Jaharis 601

Recognition of Ubiquitin-Modified Substrates by VCP adaptor Complexes

VCP has emerged as a central regulator of protein quality control and ubiquitin-mediated signaling events. This abundant cellular chaperone performs critical functions in diverse cellular programs such as ER associated degradation, autophagy, DNA damage responses and chromatin re-modeling. ATP hydrolysis by VCP generates mechanical forces needed for remodeling client protein complexes and unfolding ubiquitinated substrates. The ability to impact these diverse processes is brought about by targeting VCP to specific cellular structures and substrates via VCP-specific adaptor proteins (Figure 1).

Raman Fig 1

Figure 1. Substrates modified with ubiquitin chains are recognized by VCP AAA-ATPase and associated adaptor proteins. Substrates are subsequently delivered to a variety of protein triage pathways.

Our recent work interrogating the VCP-adaptor interaction landscape using proteomics suggests that VCP-specific adaptors target VCP to diverse cellular organelles and substrates therein. We aim to pursue these complexes in greater detail to gain a more mechanistic understanding of VCP function within cells. In particular we are interested in determining how distinct VCP-UBXD adaptors interface with E3 ligases, substrates and specific cellular organelles (Figure 2).

Raman Fig 2

Figure 2. The VCP AAA-ATPase functions on diverse cellular targets modified with ubiquitin. ATP hydrolysis by VCP aids in remodeling complexes and delivering ubiquitinated substrates to the proteasome for degradation

Cellular triage pathways impacted by VCP

The identification of VCP mutations in individuals with neurodegenerative disorders such as Inclusion Body Myopathy, Paget’s disease of the bone and Frontotemporal Dementia (IBMPFD) and Amyotrophic Lateral Sclerosis (ALS) highlights the importance of tightly regulating VCP function within cells. These disorders are characterized by inclusion bodies and rimmed vacuoles containing ubiquitinated aggregates suggestive of deficits in both the UPS and autophagy. Strikingly, the majority of mutations map to the region in VCP where a class of adaptors that harbor a ubiquitin X domain (UBXD) bind. It is widely thought that mutations may impact the ability of VCP to bind to distinct classes of adaptors thereby skewing its activity towards certain pathways. However, we do not yet have a full understanding of how the numerous mutations globally impact VCP-dependent processes. A major goal of our lab is to understand how distinct VCP-UBXD modules function in triage pathways implicated in neurodegenerative disorders using a combination of genetic, proteomic and biochemical strategies (Figure 3).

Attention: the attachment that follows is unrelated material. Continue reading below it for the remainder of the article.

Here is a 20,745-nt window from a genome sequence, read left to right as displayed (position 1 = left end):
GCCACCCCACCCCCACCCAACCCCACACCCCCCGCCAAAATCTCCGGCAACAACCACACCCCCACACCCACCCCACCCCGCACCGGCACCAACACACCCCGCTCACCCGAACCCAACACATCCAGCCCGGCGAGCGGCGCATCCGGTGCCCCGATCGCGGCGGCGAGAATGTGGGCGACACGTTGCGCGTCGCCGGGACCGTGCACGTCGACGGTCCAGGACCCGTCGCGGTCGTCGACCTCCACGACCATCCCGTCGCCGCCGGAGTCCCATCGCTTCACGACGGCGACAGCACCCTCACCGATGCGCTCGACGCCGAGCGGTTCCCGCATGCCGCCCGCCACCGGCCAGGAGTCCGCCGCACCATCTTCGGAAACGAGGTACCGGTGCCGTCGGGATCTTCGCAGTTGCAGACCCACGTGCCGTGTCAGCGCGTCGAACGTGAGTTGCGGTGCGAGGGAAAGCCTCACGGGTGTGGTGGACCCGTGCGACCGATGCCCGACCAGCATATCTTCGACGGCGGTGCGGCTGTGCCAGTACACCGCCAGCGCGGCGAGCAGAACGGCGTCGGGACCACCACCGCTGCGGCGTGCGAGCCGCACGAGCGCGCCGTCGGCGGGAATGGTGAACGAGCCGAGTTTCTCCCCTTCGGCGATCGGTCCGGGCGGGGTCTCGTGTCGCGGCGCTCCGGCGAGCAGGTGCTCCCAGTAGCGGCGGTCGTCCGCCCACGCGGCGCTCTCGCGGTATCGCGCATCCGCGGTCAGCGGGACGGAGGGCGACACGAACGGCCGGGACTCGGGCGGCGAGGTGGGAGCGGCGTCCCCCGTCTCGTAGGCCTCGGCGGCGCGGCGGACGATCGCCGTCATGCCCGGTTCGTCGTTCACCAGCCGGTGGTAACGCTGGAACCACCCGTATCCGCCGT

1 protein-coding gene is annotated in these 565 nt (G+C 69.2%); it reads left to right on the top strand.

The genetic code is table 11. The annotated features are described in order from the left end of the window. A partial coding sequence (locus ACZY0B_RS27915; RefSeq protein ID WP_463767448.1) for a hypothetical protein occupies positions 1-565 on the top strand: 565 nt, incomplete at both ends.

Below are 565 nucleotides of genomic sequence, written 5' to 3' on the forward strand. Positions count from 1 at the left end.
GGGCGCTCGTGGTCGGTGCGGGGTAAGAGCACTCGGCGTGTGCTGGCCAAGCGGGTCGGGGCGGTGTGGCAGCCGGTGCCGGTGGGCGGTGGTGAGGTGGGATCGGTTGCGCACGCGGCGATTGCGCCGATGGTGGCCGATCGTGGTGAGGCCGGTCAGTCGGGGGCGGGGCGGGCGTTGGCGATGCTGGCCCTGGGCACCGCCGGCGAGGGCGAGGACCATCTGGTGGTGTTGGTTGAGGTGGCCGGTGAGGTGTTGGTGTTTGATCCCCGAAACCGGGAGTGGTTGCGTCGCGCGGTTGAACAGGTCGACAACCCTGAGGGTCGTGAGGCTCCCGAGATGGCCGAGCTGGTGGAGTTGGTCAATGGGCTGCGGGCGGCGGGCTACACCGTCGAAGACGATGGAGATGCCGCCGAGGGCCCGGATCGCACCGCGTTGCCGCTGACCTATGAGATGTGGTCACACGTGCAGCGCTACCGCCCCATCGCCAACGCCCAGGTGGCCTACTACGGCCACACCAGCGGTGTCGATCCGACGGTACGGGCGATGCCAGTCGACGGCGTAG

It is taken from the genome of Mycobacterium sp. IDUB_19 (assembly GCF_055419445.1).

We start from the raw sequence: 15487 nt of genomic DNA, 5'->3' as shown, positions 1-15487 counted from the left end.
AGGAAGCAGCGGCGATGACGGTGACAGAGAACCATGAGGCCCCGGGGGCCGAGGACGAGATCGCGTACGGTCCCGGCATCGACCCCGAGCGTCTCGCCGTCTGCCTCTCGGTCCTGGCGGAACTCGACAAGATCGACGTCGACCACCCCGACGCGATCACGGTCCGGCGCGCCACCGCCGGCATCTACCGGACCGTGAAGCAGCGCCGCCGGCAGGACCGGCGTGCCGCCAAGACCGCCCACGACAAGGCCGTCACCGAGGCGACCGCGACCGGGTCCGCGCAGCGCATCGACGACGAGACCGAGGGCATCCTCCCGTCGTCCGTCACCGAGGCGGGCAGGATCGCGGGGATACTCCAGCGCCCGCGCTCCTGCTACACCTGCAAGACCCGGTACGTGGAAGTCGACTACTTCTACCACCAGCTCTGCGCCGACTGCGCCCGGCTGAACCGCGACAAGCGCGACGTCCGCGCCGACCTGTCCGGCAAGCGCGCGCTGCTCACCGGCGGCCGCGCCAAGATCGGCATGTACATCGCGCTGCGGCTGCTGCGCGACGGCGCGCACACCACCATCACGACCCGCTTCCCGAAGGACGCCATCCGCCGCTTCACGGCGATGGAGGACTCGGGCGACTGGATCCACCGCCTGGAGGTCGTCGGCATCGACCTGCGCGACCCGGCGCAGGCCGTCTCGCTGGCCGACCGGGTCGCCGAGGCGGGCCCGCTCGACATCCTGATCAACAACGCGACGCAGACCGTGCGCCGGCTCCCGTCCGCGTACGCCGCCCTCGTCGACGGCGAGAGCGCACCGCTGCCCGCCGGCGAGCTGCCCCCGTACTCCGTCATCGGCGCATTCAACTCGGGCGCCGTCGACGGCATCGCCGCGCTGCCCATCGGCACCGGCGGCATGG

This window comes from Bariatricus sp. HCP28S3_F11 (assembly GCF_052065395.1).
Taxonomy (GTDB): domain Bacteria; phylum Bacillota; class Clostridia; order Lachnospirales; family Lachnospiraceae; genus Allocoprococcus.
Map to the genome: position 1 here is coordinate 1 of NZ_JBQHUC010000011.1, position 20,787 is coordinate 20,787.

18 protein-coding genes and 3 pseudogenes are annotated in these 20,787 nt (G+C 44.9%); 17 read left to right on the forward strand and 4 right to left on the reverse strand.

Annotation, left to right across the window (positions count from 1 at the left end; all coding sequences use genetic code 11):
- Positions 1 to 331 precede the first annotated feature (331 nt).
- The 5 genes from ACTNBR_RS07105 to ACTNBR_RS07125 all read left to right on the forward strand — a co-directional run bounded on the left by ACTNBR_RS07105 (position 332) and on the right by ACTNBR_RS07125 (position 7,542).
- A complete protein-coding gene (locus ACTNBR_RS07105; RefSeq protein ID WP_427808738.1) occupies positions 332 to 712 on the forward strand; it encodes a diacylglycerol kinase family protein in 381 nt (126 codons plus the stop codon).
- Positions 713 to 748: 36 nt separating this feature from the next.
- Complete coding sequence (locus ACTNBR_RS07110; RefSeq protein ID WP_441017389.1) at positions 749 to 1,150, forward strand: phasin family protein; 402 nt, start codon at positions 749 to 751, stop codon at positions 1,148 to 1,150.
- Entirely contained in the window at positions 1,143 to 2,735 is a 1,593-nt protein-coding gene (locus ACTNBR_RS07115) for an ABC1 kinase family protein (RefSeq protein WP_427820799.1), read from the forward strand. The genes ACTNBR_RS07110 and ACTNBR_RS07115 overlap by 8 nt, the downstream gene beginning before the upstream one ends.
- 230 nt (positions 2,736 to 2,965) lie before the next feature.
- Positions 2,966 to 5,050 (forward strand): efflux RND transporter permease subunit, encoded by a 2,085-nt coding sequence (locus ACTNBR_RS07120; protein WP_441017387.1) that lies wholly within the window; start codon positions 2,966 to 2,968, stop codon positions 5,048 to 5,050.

Raman Fig 3

Figure 3. The cellular interaction landscape of VCP-UBXD adaptor complexes.

Global Proteomic Profiling of VCP cellular targets

While we appreciate the importance of VCP in many cellular pathways, we have little knowledge of the substrates it targets with in those pathways. Small molecule inhibitors of VCP are currently in clinical trials for certain cancers yet the specific substrates that are stabilized thereby leading to cytotoxicity are not known. We aim to identify the cellular cohort of proteins that rely on VCP function using quantitative proteomic strategies. In addition, using CRISPR-based gene editing technologies we would like determine cohorts of VCP substrates that are dependent on specific classes of adaptors. Ultimately these studies will determine if and how these VCP-adaptor-substrate substrates are mis-regulated in human disorders (Figure 3).

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Lab Members

Ivy Gao , PhD Student in Neuroscience
Maggie Kerwin , PhD Student in Genetics, Molecular & Cellular Biology
Iris Montes , PhD Student in Genetics, Molecular & Cellular Biology
Sooraj Verma , MS Student in Pharmacology & Drug Development
Krista Wollerman , PhD Student in Genetics, Molecular & Cellular Biology
Xiaosheng Yang , PhD Student in Genetics, Molecular & Cellular Biology